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The Lenovo ThinkCenter M58p Eco USFF is a solid corporate/enterprise oriented PC. The Gold EPEAT rating assures us that its production and distribution processes and materials are as ecological as any computer maker can employ today. This does not automatically mean it has the lowest energy profile; it does mean the unit meets Energy Star's current specification for an energy efficient PC of its class. (For more details, please see the Eco PC Review article on EPEAT.)
Power draw of 41W AC at idle by today's standards is very good, but not really exceptional, and the same can be said about the 97W under maximum load. It's a bit surprising that the E8400 is the lowest price CPU offered for this system. A less costly processor in the E6000 or E7000 series would have done just as well; the E8400 is more or less overkill for most functions asked of a typical office PC. It's also surprising that a 2.5" 5400RPM drive is not an option for lower noise and power consumption, nor a solid state drive with even more of the acoustic and power advantages. While SSDs are still costly compared to HDDs, a low capacity model would be perfectly acceptable in corporate settings where networked servers with high storage capacity are commonplace.
The mechanical design of the Lenovo USFF case shows a high level of intelligent system engineering. The efficient integration of components is impressive. Still the design is let down acoustically by two details:
- The HDD mounting causes too much of its vibration to get into the chassis, which makes for a complex, intrusive sonic signature. A 2.5" drive would be quieter and an SSD would be silent.
- The fan appears to have a typical (annoying) ball-bearing sound and it is louder than most silent PC enthusiasts would like. (For the inveterate modder, it's important to note that this is a 70x25mm PWM, a not common type of fan.)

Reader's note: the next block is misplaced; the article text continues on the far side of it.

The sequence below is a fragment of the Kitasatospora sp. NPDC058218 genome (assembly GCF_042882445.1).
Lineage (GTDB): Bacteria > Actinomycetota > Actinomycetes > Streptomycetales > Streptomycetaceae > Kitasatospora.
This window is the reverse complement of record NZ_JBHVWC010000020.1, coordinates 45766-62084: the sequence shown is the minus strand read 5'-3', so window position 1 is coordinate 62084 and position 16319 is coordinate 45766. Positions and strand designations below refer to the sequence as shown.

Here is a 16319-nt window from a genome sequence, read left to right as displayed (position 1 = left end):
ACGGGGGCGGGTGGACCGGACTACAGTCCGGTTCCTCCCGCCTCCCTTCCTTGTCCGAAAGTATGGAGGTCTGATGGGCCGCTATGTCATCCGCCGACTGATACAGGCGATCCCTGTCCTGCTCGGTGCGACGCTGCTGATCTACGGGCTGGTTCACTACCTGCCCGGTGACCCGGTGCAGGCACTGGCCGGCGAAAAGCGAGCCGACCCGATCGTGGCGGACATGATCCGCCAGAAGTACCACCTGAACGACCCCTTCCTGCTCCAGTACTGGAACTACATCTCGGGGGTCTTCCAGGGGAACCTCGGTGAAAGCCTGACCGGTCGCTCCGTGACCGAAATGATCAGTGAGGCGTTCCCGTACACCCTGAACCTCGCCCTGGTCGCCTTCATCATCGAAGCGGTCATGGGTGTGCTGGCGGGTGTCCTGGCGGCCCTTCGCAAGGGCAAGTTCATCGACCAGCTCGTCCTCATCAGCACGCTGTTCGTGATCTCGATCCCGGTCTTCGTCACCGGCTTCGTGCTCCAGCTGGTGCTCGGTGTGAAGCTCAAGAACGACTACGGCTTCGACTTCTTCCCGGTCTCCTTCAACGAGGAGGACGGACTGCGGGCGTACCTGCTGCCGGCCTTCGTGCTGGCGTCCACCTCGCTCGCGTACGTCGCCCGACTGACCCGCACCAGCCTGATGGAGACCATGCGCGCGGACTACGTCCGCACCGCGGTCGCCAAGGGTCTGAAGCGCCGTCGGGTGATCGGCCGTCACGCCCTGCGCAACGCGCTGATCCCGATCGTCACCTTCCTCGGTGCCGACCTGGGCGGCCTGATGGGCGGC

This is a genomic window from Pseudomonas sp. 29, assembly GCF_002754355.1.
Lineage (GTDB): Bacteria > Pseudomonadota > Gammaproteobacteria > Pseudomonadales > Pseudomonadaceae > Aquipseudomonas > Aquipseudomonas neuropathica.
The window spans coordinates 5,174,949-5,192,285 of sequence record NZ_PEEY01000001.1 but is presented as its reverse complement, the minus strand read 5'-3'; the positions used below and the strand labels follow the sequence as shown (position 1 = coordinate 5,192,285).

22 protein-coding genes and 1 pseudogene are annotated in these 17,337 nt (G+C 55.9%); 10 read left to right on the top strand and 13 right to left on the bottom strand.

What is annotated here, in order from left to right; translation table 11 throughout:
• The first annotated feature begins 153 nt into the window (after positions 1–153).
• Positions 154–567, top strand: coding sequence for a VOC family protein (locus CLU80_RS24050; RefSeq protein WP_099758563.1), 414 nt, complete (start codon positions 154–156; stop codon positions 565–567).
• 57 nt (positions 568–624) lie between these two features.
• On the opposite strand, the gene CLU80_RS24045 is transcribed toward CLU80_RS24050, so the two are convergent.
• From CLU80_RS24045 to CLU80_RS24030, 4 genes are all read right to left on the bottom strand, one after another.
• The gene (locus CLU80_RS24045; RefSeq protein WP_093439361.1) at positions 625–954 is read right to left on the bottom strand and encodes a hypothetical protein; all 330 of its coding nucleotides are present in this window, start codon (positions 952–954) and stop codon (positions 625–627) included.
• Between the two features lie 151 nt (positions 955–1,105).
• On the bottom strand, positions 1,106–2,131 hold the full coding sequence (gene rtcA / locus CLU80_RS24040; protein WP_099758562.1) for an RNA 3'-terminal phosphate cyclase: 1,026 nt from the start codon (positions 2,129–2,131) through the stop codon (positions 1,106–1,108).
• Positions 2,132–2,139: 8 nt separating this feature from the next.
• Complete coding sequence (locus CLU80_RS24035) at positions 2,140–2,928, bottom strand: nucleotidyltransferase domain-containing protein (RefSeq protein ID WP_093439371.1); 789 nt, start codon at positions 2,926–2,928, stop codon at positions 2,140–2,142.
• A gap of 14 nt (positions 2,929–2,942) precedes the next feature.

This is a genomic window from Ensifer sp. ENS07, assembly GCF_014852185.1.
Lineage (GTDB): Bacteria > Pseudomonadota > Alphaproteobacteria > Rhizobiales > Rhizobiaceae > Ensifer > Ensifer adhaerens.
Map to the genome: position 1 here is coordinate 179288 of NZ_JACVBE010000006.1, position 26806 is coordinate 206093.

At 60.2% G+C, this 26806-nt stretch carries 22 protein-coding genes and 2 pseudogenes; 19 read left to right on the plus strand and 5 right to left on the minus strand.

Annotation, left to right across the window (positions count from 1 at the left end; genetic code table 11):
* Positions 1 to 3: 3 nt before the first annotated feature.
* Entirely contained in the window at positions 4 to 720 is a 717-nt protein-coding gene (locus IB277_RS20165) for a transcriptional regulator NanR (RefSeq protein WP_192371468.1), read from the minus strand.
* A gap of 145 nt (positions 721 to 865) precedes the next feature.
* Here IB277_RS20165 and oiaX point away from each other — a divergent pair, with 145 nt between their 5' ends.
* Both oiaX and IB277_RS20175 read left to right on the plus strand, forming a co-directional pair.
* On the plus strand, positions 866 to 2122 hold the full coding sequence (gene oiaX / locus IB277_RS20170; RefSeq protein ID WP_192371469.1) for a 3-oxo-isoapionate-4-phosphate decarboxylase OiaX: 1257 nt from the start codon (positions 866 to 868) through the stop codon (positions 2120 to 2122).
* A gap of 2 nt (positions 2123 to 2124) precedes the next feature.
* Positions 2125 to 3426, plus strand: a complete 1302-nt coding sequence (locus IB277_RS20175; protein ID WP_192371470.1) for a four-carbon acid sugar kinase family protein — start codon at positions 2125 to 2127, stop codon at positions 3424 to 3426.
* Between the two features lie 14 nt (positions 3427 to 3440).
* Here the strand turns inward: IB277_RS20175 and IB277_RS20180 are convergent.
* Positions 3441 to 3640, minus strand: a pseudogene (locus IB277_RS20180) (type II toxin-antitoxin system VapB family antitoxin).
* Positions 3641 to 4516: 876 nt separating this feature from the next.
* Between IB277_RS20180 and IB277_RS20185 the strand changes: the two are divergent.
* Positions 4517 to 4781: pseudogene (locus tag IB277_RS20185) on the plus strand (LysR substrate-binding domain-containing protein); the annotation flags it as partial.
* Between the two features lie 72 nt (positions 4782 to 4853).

Keep in mind the intended purpose of the system, however a corporate space rather than a quiet home. The Lenovo M59p Eco USFF emits a level of noise low enough to be masked by the ambient noise in almost any corporate office.
The price of the system seems a bit high, but a comparably equipped Gold EPEAT corporate system from Dell, the OptiPlex 760 Ultra Slim Form Factor, is priced almost exactly the same. It would appear that one pays more for a very small corporate machine with extensive IT support functions and longer service warranty.
Finally, the accompanying ThinkVision L1940p is an exceptionally energy efficient LCD monitor with very good overall performance. The ~13W power consumption measured at the wall is quite simply the lowest we've measured for any monitor. It may be a small monitor by current standards, but a >20" monitor is not ideal or necessary for every application. This one is a green power gem.
Our thanks to Lenovo for the review samples.
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this article in the SPCR forums.
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